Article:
A unit investment trust, like its investment company brethren, buys and holds a portfolio of stocks, bonds or other securities. Bond investors in particular may be interested in UITs, but many advisors overlook them. A Chicago-based firm wants to make UITs more accessible to advisors and their clients.
UIT Investing, a Chicago-based firm co-founded in 2017 by brothers Randy and Paul Watts, last week launched what it called the first dedicated unit investment trust (UIT) research platform designed for advisors and the public.
When this reporter admitted in an interview with the brothers that he knew far less about UITs than mutual funds, ETFs and closed-end funds, and that perhaps many advisors also were less than informed about UITs and their place in client portfolios, UIT Investing CEO Randy Watts agreed, saying, “You hit the nail on the head.”
While UITs existed before ETFs and closed-end funds and are one of the four types of U.S.-Registered Investment Companies (RICs), “nobody knows much about them because of the lack of data and analytics,” said Watts. “That’s one of the problems we’re hoping to solve” with UIT Investing’s offering, arguing that much of the growth among ETFs and closed-end funds came from the amount of data available to advisors and end-investors.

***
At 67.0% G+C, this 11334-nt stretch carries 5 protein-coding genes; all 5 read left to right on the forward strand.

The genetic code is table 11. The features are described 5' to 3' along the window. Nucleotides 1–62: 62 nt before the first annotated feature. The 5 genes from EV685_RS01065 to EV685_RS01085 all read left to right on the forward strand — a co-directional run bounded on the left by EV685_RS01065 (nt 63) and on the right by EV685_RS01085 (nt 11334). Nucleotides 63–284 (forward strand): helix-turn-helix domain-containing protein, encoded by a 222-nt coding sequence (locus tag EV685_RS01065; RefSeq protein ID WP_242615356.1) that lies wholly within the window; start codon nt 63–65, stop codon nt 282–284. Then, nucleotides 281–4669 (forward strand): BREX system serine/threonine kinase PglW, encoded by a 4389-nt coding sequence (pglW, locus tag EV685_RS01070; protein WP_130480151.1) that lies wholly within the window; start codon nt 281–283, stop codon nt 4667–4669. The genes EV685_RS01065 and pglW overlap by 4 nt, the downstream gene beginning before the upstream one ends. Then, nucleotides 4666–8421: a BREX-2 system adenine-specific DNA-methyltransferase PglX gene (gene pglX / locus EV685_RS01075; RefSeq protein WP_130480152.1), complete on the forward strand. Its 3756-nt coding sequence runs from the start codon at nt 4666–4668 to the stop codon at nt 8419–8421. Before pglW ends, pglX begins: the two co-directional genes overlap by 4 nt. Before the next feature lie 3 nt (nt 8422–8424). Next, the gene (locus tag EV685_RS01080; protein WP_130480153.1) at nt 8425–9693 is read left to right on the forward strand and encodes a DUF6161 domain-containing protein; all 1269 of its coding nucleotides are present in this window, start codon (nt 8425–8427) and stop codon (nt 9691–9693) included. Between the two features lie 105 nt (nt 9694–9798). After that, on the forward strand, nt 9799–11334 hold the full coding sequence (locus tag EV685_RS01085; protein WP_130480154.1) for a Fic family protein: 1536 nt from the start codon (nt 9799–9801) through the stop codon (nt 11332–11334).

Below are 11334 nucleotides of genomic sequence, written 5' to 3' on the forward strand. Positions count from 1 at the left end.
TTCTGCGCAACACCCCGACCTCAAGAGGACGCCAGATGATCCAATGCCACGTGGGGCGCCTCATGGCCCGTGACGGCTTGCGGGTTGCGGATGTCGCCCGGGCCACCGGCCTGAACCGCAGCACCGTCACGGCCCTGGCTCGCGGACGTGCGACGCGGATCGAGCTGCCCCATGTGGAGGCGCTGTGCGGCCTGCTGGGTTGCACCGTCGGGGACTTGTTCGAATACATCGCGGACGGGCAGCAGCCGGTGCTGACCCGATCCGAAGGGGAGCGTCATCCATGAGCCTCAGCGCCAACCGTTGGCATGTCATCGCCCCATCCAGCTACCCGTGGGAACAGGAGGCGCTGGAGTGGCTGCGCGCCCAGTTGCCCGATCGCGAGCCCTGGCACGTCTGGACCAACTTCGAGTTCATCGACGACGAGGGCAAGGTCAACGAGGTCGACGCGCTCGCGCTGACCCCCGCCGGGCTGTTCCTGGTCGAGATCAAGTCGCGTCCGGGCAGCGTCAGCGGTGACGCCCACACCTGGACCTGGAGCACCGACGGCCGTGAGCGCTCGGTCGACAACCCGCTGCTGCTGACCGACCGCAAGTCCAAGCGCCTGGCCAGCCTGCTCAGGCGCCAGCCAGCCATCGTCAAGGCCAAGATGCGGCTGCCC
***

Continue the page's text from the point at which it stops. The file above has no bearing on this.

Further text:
Investment Company Institute data shows that the UIT universe is relatively small; there were 5,035 trusts in the U.S. with a value of $84.94 billion as of year-end 2017. By contrast, ICI reported that there were 1,856 ETFs with assets of $3.47 trillion as of January 2018; for mutual funds, as of the same date ICI said there were 7,988 mutual funds with net assets of $19.32 trillion. ICI’s latest data (as of June 2017) showed there were 533 closed end funds with assets of $271 billion.
With his experience launching new UIT series and building UIT infrastructures at firms like Van Kampen, Nuveen and InCapital, Randy Watts says with authority that “Investments are driven by research,” and he believes that providing the UIT research in an easy-to-use, affordable online format will help “grow the structure” and UIT investments among advisors.
The majority of UIT usage has traditionally come from commission-based advisors in the wirehouse and regional broker-dealer channels, but Watts notes that “we’re slowly seeing a shift to the advisory channel; that’s where the market is going.” Specifically, that growth is in wrap programs and rep-as-portfolio accounts, says Watts, to the point that usage is now “50% wrap; 50% wirehouse.”
How Do UITs Work?
Unlike a mutual fund or ETF, a UIT is closed-ended — stocks and bonds within the fund are not typically not traded, and the UIT has a maturity date, at which point its assets are distributed among investors. While there are stock and bond UITs, stock investors often prefer mutual funds or ETFs.
Are UITs a Good Investment?
What are the benefits of UITs to end investors? Randy Watts says the “the number 1 benefit” is the transparency of the UIT. “Every investor knows exactly what they own in the UIT,” when a UIT is launched, and the holdings don’t change until the trust reaches maturity (there are some exceptions to that rule, such as when a company in the trust goes bankrupt).